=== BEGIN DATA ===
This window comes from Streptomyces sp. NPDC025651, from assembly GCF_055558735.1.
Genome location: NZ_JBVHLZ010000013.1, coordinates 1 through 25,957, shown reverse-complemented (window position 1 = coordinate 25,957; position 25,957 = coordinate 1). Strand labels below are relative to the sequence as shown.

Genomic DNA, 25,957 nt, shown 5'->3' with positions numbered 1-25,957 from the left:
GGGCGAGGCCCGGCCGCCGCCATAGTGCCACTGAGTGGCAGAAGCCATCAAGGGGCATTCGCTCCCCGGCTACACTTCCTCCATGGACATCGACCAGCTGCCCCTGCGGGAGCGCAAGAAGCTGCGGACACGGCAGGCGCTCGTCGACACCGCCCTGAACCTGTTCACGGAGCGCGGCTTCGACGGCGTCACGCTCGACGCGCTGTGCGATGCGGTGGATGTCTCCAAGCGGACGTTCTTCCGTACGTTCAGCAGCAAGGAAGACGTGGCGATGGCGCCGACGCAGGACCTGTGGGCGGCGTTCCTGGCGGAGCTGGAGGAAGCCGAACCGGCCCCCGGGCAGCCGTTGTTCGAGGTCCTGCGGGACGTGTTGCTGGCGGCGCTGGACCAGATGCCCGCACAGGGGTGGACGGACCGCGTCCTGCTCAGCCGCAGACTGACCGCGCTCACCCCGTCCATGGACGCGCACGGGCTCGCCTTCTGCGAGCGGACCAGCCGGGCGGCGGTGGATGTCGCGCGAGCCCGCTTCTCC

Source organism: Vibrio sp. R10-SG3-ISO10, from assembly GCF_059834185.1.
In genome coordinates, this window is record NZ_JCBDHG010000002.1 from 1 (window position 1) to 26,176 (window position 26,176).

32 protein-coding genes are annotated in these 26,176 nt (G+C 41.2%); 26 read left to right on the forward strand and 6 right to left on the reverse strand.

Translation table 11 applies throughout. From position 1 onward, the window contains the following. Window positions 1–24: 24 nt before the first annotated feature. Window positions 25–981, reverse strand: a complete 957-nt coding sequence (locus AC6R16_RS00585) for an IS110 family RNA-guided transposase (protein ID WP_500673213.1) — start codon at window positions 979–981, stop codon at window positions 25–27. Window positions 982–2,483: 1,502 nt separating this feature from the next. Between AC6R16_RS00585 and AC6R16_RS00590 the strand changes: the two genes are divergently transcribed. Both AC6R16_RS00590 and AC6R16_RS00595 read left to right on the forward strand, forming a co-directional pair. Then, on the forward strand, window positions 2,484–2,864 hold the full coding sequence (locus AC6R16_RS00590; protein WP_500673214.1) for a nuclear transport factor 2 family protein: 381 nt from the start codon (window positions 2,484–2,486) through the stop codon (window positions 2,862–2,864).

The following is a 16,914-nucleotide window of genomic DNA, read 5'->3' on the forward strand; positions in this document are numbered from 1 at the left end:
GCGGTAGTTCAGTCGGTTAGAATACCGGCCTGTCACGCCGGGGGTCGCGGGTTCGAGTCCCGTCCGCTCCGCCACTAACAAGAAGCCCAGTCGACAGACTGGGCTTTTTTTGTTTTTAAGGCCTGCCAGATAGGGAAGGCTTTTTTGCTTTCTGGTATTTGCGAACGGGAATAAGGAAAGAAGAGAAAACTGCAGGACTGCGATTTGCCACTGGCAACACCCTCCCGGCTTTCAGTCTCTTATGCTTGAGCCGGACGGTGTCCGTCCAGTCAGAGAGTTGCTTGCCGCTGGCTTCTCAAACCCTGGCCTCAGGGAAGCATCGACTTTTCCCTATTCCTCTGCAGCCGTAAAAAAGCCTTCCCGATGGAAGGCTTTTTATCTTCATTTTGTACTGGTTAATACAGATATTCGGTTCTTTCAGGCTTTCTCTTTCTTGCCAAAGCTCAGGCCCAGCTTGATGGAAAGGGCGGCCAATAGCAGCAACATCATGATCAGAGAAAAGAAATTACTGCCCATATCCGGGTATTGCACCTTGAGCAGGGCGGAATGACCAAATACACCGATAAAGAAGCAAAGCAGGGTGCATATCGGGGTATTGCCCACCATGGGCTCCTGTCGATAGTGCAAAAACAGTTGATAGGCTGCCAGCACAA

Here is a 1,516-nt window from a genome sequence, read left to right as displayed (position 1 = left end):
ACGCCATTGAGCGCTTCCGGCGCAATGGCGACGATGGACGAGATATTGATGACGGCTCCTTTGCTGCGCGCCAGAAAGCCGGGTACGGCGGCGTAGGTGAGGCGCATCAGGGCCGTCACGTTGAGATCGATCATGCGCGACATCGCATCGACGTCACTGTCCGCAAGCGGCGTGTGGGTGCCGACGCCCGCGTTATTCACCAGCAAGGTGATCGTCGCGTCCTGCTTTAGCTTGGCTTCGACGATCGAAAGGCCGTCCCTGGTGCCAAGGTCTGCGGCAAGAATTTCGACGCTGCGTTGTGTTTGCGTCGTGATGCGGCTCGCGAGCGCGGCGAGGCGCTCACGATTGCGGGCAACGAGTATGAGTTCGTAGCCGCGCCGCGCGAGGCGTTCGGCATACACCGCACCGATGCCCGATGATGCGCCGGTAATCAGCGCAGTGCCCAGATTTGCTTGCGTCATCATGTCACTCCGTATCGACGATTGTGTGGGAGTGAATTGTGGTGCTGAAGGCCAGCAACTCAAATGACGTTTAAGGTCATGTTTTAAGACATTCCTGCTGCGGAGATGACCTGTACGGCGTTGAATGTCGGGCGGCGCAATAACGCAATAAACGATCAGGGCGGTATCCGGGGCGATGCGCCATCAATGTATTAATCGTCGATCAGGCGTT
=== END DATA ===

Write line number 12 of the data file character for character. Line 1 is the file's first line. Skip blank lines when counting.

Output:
ACGCCATTGAGCGCTTCCGGCGCAATGGCGACGATGGACGAGATATTGATGACGGCTCCTTTGCTGCGCGCCAGAAAGCCGGGTACGGCGGCGTAGGTGAGGCGCATCAGGGCCGTCACGTTGAGATCGATCATGCGCGACATCGCATCGACGTCACTGTCCGCAAGCGGCGTGTGGGTGCCGACGCCCGCGTTATTCACCAGCAAGGTGATCGTCGCGTCCTGCTTTAGCTTGGCTTCGACGATCGAAAGGCCGTCCCTGGTGCCAAGGTCTGCGGCAAGAATTTCGACGCTGCGTTGTGTTTGCGTCGTGATGCGGCTCGCGAGCGCGGCGAGGCGCTCACGATTGCGGGCAACGAGTATGAGTTCGTAGCCGCGCCGCGCGAGGCGTTCGGCATACACCGCACCGATGCCCGATGATGCGCCGGTAATCAGCGCAGTGCCCAGATTTGCTTGCGTCATCATGTCACTCCGTATCGACGATTGTGTGGGAGTGAATTGTGGTGCTGAAGGCCAGCAACTCAAATGACGTTTAAGGTCATGTTTTAAGACATTCCTGCTGCGGAGATGACCTGTACGGCGTTGAATGTCGGGCGGCGCAATAACGCAATAAACGATCAGGGCGGTATCCGGGGCGATGCGCCATCAATGTATTAATCGTCGATCAGGCGTT